intelligence that it was known at the capital that there was a secret
league of secessionists in this city who were intending to resist the
collection of the Federal tax. The leaders are known and the eye
of the authorities is upon them. Doubtless this is no idle surmise
or idle rumor, but the result of actual knowledge. * * * And
this is not all. Yesterday private dispatches were received from
the seat of government that there was a prospect that the Pacific
Railroad would be so located that it would not connect with any
tributary to Dubuque simply because it is such a secession hole. So
Iowa, the most loval State in the Union, has become a plague spot."
- (Times. May 8, 1862.)

United States Deputy Marshal Captain Conger began to investi-
gate the allegations that a disloyal society was in existence in this


county, organized, it was declared, to resist the collection of the
government tax.

Certain citizens here, or persons elsewhere, having informed
the government that tiiere was a secret disloyal organization for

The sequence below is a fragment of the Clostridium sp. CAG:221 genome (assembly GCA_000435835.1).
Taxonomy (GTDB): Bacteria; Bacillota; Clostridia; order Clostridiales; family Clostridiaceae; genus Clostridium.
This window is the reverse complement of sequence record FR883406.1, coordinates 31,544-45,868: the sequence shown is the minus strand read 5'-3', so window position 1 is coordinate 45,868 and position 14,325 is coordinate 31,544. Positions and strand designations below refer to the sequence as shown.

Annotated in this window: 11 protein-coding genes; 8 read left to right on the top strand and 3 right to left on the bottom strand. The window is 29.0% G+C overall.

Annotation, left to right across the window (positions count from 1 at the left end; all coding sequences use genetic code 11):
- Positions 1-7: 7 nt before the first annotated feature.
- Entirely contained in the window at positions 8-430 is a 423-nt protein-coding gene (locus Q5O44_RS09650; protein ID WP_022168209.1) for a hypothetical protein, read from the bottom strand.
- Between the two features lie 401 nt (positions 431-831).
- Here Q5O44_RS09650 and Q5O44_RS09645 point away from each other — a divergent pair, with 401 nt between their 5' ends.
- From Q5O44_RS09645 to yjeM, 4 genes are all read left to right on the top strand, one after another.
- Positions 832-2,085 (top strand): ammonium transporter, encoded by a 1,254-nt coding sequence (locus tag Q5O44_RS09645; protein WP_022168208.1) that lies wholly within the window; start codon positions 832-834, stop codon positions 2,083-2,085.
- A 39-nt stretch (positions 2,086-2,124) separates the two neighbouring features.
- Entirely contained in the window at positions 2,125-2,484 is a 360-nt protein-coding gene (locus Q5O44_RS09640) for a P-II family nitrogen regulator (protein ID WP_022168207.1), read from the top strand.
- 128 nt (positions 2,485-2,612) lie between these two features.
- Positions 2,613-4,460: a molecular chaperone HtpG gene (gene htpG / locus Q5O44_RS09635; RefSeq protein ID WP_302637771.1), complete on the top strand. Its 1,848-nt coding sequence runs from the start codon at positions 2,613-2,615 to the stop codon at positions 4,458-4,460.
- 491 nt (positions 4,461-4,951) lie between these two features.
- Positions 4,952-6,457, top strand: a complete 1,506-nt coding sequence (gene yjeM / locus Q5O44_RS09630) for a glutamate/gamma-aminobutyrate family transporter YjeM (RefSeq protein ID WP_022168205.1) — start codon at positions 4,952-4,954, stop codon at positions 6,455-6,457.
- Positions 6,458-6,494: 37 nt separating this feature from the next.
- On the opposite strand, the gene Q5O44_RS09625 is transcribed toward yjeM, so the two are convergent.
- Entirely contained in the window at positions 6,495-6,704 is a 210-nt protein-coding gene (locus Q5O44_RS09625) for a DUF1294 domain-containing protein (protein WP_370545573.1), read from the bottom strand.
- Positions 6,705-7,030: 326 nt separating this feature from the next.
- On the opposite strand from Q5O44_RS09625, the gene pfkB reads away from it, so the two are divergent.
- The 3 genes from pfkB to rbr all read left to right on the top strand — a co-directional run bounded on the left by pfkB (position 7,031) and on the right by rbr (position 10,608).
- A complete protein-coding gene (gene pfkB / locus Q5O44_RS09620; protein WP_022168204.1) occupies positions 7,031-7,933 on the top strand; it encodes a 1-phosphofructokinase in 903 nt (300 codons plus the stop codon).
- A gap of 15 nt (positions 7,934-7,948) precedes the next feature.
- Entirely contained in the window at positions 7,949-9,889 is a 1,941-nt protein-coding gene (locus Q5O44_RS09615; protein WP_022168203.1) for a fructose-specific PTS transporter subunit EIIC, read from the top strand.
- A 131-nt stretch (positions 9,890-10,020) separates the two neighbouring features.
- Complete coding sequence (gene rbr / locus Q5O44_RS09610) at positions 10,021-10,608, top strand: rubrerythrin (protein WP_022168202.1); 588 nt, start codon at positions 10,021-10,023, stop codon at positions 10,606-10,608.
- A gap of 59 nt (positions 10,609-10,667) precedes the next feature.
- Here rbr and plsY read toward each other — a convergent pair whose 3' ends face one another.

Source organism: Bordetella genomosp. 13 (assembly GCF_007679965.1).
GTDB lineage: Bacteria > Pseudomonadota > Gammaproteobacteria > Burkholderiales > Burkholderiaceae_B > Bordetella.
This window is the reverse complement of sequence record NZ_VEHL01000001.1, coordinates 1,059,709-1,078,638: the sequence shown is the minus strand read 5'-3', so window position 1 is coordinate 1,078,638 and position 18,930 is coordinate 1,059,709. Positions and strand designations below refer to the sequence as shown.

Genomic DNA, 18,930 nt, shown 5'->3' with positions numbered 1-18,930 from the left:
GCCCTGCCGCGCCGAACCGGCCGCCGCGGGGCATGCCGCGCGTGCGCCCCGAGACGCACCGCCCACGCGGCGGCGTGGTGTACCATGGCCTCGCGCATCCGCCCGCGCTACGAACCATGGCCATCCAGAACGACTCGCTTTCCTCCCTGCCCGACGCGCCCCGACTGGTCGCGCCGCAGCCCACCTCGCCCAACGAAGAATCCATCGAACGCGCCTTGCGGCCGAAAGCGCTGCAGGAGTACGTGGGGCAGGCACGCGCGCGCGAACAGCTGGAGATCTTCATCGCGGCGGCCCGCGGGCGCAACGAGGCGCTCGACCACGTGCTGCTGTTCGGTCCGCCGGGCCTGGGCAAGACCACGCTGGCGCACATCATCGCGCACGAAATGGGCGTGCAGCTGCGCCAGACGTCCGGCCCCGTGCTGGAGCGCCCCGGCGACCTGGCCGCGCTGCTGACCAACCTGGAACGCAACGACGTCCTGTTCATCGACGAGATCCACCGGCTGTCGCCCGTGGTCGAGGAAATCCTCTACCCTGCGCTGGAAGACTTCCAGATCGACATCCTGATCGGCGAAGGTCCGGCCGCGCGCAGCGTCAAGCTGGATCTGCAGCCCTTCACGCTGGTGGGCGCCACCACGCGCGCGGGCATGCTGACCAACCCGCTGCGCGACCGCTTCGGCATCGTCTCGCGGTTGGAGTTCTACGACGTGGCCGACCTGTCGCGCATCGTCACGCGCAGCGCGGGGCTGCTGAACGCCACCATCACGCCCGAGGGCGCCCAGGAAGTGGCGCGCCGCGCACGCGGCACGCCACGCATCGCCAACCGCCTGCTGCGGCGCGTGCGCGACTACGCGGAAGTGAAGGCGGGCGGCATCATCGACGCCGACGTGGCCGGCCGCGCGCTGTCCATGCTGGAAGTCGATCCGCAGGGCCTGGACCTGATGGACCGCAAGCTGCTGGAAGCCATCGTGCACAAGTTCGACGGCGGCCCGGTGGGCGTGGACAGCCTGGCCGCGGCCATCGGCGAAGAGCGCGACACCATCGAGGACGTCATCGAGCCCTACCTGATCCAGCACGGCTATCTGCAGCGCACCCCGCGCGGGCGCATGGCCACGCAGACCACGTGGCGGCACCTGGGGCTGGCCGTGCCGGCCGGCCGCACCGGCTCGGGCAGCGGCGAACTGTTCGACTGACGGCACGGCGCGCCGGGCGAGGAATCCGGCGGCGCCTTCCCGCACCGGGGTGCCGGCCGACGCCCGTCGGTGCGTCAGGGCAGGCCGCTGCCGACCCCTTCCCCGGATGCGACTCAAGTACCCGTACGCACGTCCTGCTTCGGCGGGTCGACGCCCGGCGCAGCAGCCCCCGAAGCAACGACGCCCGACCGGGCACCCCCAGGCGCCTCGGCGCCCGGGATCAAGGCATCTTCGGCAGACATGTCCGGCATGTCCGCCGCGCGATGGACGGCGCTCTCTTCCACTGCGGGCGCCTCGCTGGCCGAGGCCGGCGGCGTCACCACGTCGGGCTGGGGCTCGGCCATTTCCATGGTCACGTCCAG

resistance to the collection of government tax, the Herald demanded
an investigation and denounced the accusation, so far as it was
concerned, as false and malicious. From the New York Tribune's
correspondence the following was an extract : "It is known here
(at Washington, D. C. ) that a secret organization exists at Du-
buque, Iowa, to resist the collection of Federal taxes. The ring-
leaders in this movement are known to the government and its eye
is upon them." — (Herald, May 8, 1862.)

"Dubuque as a recruiting station has been the most productive of
any city in the United States. Over five hundred men have been
enlistecl here for the regular service." — (Dubuque Times, May 8,
1862.) "What on earth has happened to the Times to make this
admission? A hundred times or more during the past year the
Times has tried to make it appear that Dubuque and vicinity was
so disloyal as to withhold recruits for the war." — {Herald, May
9, 1862.) "It is equally notorious that the only other attempt at
riot or of a serious disturbance of the peace for years was the
attempt last summer of an abolition and Republican mob instigated
by the Dubuque Times, an Abolition-Republican paper, to destroy
the Herald printing establishment. The other was when the same